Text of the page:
Dan’s issues with having a full but not too full bladder are real and a real challenge. And as he gets into his daily radiation treatments he will need not only a full bladder but also an empty colon! So the issues magnify. I have chronicled my experiences going through radiation in Prostate Cancer Adventures available at Amazon. It has comments from two former Secretaries I’d Health and Human Services.

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  3. Steve

    Thanks for your journal. It’s cool to read other’s thoughts. I’m in 48 mqnths have been on Lupron for a couple of years ((after removal and radiation) and also for about 9 months Enzalutamide. A few months ago side effects were kicking my ass so now it’s Apipalutimide and prednisone. Of course this is daily. My point is the side effects are as you said fatigue, hot flashes, sometimes a bit of a boggled mind and vision at times. Sounds bad but doable and still cram in fun. Bike rides , walks etc. a bit of breast enlargement (not horrible) as you know it’s the treatment that wails on you. Not so much the disease. I’m 75 , but have no intension of rolling over on this, keep on trucking … thanks for this venue
    S

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  4. Gary McDonnell

    I just finished Day 3 of my SRT. At BC Cancer, they are very clear that for SRT, I needed a full bladder and an empty bowel. The reasoning being that the radiation targeting is very specific and they want the bladder and bowel to be in the same position for every visit as that will impact the targeting. As I have mentioned to you in earlier posts I have had to deal with incontinence issues from day 1 and although things have improved I am resigned to the fact that I will be using a diaper and a single pad for the rest of my life and this is something I can live with as it doesn’t significantly impact my quality of life. In contrast, I found the idea of installing an artificial sphincter to be totally distasteful. My RO indicated that my incontinence will worsen for 2-3 weeks after completion of the SRT but should recover to what it was before SRT, but that it will probably not improve. My biggest concern is what impact the SRT will have on my bowel movements. Time will tell. As to the side effects from the Zoladex; there has been nothing of significance although I do feel that my legs are tired; so I am trying to keep as active as possible. Good luck on your journey as you move forward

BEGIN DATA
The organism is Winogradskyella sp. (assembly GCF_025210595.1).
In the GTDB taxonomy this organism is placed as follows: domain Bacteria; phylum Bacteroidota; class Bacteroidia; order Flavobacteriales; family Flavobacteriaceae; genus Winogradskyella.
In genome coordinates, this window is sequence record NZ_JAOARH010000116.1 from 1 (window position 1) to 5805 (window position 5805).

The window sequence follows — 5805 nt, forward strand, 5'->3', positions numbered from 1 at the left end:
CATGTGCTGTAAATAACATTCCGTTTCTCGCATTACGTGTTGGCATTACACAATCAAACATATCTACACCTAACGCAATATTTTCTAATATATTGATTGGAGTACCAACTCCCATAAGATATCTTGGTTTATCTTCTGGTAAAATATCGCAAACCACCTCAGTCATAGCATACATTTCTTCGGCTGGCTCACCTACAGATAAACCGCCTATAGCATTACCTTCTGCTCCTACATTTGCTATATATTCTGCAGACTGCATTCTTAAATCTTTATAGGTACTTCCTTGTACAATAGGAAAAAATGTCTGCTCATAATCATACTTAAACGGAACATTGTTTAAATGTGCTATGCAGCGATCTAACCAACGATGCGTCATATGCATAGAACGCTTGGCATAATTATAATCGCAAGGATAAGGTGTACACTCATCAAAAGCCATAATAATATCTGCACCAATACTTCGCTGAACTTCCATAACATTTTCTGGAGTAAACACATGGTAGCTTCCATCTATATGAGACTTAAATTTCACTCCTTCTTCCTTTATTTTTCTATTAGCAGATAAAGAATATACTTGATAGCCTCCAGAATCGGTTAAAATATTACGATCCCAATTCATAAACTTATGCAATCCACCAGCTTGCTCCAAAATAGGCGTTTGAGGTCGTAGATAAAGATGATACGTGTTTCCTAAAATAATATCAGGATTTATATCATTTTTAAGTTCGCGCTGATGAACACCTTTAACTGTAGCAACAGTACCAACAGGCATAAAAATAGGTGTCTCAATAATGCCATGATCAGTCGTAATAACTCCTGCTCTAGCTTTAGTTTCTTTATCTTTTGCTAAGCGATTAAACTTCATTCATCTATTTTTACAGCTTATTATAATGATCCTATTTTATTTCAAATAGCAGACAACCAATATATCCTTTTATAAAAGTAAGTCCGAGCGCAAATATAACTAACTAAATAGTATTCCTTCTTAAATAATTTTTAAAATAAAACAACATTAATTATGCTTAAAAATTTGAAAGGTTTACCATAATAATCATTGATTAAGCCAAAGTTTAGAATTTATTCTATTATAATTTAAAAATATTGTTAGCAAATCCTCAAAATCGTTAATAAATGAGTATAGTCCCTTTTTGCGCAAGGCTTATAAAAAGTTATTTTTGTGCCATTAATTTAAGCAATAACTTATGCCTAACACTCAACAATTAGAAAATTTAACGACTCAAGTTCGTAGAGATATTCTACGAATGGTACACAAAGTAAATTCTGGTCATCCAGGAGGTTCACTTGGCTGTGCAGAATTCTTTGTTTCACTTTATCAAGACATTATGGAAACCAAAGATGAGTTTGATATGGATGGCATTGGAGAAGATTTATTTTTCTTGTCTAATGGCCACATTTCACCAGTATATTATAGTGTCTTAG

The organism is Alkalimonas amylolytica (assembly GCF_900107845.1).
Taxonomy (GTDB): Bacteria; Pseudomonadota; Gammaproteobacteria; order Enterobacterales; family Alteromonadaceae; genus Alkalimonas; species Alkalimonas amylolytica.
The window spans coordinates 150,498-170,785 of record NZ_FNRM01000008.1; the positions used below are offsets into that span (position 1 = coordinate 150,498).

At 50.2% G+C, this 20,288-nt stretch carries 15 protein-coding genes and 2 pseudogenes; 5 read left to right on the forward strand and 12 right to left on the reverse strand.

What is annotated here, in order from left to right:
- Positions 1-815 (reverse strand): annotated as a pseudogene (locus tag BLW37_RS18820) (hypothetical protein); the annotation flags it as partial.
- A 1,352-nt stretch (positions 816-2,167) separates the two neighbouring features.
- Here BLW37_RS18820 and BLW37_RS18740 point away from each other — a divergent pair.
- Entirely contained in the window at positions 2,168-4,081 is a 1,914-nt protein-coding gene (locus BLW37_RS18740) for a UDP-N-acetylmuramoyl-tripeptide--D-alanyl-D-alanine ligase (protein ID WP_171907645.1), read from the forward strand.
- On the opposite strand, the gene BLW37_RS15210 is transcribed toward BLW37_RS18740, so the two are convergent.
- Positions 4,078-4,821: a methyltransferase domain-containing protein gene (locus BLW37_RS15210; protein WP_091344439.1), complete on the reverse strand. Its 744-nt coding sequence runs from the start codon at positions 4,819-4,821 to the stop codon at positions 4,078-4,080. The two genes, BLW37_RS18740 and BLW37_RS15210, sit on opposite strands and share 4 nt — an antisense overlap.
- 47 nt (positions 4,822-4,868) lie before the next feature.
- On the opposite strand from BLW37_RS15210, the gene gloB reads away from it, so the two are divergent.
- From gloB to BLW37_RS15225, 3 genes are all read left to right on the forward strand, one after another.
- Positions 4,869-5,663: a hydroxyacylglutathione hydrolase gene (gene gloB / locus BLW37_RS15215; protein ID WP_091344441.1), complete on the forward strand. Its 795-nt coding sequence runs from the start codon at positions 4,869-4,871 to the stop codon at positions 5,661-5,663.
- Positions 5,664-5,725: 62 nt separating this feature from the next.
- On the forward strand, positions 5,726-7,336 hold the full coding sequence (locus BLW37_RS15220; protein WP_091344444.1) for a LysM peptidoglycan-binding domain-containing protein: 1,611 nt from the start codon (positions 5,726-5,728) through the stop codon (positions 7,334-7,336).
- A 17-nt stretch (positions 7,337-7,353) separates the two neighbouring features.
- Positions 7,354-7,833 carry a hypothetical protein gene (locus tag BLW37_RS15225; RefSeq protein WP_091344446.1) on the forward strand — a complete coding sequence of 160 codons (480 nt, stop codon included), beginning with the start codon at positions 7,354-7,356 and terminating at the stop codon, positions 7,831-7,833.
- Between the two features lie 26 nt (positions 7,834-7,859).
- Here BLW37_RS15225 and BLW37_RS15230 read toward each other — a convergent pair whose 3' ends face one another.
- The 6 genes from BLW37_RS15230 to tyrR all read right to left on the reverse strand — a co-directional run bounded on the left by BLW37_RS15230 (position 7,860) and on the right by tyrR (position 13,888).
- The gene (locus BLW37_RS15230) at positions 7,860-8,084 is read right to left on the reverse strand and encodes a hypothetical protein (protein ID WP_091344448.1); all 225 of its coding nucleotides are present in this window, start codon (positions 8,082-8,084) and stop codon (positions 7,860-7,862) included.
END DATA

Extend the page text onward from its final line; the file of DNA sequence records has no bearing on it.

Gary

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  5. Peter Skinner

    I’ve resorted to penile clamps for the very brief periods when due to having RT or any of the scans i simply cannot “hang on” since my RP in 2010.
    Is there wholesale objections on some ground to the use of the penile clamp, I’ve found them comfortable and 100% effective. Thank you.